Fraser

And then there were three.

The Bruins on Monday lost one of the four assets they received from the Dallas Stars in the Tyler Seguin trade, as forward Matt Fraser was claimed on waivers by the Edmonton Oilers.

In 24 games this season, Fraser averaged 10:31 of ice time and scored three goals. Fraser, who was waived Sunday but still practiced with the Bruins, ranked fifth on the Bruins in goals per 60 minutes at 0.7, ahead of such superstars like Milan Lucic, David Krejci and Loui Eriksson. Now the 21st-ranked offensive team in the NHL has allowed Fraser to leave for nothing.

Now I don’t want to overplay the fact that the Bruins lost their 13th forward (at best) on waivers. In the grand scheme of things, Fraser — who was undrafted — isn’t a prospect that’s going to go on to a prolific career in the NHL. He’s a bottom-six forward at best. The notion that had he played a bigerg role with the Bruins he would’ve produced and thus stuck with Boston is a myth akin with the Easter Bunny. The eggs may be hidden when you wake up; it doesn’t mean they were put their by a white rabbit. Just because Fraser had an NHL-caliber shot didn’t mean that he should’ve been given a top-six role. Beyond defensive-zone play, Fraser also needed to add to his physical game and make smarter decisions when he wasn’t ripping off his shot (the rare times he had time and space to do that). He needed to earn the playing time and he didn’t.

Even Fraser wasn’t willing to blame the Bruins for not using him right.

“I’ve always been a guy that I’m never going to blame anybody else but myself. For me I would’ve liked to produce more. But maybe that opportunity wasn’t there as much. And you know I just had a conversation with [coach] Claude [Julien], and he kind of alluded to that. But at the same time, you’re in the NHL for a reason. You’ve got to find a reason to stay here. It’s unfortunate to be put on waivers. It’s been a long 24 hours. But at the same time you’ve got to make your chances and you’ve got to make your chances and you’ve got to make your spot. It didn’t happen here as I planned. But at the end of the day, you’ve got to move on and realize that this is a job. This is my job. It’s not just everything that goes along with it.”

Nonetheless, without an actual explanation from general manager Peter Chiarelli, it is worth scratching your head over the notion that Fraser, who required waivers to be demoted to Providence of the American Hockey League, was worth putting on waivers when a simpler move of demoting Seth Griffith, who doesn’t require waivers, was available to the GM. It’s also difficult to see where Jordan Caron or Matthew Lindblad is an upgrade on Fraser worthy of letting Fraser go for nothing. Fraser didn’t earn a NHL job. But what have some of these other guys done to deserve their place at the sport’s highest level?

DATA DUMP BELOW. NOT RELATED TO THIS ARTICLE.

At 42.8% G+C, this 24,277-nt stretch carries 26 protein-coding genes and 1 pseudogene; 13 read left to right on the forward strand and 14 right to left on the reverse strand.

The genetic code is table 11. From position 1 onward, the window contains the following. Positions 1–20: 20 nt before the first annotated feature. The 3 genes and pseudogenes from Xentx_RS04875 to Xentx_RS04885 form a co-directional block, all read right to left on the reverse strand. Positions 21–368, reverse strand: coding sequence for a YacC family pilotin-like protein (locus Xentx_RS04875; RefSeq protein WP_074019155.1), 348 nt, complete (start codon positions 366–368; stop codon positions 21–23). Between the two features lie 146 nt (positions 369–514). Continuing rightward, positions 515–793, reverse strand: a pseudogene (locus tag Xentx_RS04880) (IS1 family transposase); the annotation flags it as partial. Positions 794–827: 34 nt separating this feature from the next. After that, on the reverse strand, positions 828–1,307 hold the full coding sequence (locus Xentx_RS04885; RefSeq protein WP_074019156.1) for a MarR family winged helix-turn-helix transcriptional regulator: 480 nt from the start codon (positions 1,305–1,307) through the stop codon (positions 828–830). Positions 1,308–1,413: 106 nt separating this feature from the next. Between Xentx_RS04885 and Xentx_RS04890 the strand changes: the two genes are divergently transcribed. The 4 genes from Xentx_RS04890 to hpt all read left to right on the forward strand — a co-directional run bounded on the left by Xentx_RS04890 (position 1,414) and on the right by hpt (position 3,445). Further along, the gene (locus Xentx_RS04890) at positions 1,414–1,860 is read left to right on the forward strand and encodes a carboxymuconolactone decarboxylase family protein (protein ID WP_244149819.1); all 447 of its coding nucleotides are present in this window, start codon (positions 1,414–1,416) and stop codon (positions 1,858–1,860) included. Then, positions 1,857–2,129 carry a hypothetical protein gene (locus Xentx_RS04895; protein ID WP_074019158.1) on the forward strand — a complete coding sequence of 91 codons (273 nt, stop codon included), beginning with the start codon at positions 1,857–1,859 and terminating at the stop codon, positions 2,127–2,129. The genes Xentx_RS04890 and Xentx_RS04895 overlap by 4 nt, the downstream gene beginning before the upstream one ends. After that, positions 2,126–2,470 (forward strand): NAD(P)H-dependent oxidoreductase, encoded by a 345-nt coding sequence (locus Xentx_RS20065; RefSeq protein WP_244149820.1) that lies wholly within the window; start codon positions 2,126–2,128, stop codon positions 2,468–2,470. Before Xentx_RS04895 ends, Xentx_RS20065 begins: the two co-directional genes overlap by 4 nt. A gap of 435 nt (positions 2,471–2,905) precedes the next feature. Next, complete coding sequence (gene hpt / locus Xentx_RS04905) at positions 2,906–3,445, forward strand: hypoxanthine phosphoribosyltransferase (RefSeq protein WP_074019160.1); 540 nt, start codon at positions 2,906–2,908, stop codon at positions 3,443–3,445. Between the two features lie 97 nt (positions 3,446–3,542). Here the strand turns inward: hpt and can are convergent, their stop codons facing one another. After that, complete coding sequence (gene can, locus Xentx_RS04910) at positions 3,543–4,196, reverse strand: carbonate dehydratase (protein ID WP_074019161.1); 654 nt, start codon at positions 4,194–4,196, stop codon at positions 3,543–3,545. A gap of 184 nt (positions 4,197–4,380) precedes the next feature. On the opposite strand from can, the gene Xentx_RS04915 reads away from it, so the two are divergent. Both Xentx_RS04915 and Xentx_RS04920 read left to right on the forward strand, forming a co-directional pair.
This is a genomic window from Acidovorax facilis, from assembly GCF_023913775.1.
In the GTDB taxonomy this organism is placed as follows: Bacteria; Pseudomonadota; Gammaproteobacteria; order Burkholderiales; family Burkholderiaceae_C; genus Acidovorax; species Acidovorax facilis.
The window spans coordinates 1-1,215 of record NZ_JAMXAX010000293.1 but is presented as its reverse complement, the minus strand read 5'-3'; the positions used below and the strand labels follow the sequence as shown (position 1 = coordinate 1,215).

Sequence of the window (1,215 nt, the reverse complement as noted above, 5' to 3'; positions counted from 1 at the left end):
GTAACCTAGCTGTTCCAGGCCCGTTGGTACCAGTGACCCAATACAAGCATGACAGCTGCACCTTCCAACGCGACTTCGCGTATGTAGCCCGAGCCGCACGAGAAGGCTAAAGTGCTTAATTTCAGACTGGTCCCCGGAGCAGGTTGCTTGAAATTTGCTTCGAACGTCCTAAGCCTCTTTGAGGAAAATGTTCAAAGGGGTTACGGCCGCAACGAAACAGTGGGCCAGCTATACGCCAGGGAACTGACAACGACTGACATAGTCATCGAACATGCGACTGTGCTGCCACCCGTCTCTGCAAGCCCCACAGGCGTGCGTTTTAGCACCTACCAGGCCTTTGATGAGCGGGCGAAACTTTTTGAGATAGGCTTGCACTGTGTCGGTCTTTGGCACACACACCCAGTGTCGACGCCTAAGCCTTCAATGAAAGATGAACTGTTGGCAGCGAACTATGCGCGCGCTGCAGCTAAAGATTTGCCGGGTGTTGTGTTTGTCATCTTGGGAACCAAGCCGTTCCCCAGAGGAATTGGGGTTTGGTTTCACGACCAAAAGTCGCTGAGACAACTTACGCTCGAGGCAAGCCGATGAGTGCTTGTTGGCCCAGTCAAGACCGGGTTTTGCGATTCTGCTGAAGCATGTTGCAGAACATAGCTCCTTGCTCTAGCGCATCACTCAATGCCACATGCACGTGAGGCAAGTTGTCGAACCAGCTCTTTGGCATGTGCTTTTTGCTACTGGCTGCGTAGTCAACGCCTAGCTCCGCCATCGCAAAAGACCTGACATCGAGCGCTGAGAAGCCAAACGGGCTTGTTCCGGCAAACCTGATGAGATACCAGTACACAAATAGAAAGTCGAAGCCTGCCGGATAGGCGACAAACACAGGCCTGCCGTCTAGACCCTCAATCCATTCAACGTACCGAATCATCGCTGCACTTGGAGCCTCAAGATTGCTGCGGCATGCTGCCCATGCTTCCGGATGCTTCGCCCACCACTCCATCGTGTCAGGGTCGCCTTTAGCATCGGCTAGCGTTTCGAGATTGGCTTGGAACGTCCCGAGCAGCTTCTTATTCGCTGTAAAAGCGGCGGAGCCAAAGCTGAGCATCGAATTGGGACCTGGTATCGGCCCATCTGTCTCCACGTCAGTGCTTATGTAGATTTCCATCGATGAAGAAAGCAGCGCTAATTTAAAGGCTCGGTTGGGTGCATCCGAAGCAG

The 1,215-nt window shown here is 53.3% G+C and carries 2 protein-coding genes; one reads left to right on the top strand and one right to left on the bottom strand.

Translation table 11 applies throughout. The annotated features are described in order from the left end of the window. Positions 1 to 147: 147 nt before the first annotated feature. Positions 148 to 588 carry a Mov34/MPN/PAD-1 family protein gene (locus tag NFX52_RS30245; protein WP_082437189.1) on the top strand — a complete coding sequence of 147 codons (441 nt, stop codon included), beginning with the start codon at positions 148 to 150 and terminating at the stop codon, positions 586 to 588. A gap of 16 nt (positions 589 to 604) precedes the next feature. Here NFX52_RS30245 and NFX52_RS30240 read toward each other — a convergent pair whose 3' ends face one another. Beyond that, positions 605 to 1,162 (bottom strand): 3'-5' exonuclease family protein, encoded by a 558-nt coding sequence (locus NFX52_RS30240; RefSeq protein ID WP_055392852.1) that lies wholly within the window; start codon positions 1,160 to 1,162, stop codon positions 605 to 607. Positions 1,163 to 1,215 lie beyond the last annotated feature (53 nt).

With Patrice Bergeron and Milan Lucic both out injured, Julien again has no flexibility with his forwards. So while he’s looking for more hunger and determination from his struggling team, Julien’s left with no way to punish under-performing players. And one of the Bruins’ hardest workers was shown the door.

Of course, none of this should surprise us in this “up-is-down” Bruins season. Nothing seems to make a lot of sense. They didn’t make a significant move all offseason, traded Johnny Boychuk for draft picks days before the season started, tried to sell us on Bobby Robins as an NHL player, stayed married to the idea of Daniel Paille and Gregory Campbell as viable fourth-line players and “rewarded” Craig Cunningham and Joe Morrow with demotions to Providence. Cunningham’s back now, and Fraser’s departure probably means Cunningham is going to be in Boston a while, but it took the Bruins too long to pull the trigger on getting a kid that epitomizes heart and hard work on the NHL roster. Morrow is now injured with Providence. After every loss it seems Julien complains about puck-movement from the Bruins’ back end. Morrow’s best known for his puck movement from the back end.

If Chiarelli were to comment on the Fraser loss, he’d probably express a little regret but also talk about how the Bruins needed to make this move “globally.” After all, there’s a big deal coming down the pipe that’s going to transform the Eastern Conference’s 10th-place team in Stanley Cup champs. Or at least that’s what Chiarelli has to tell the masses if he wants them to keep paying some of the highest prices in the league. Based on recent history, playoff ticket information will be sent out to season ticket holders soon and deposits for those tickets and next season will be due shortly after.

If you don’t have something valuable in the present to sell the customers desperate for another pro sports entertainment, then you have to sell them on a bright future. Problem is, how long can you keep making those type of promises without fulfilling them?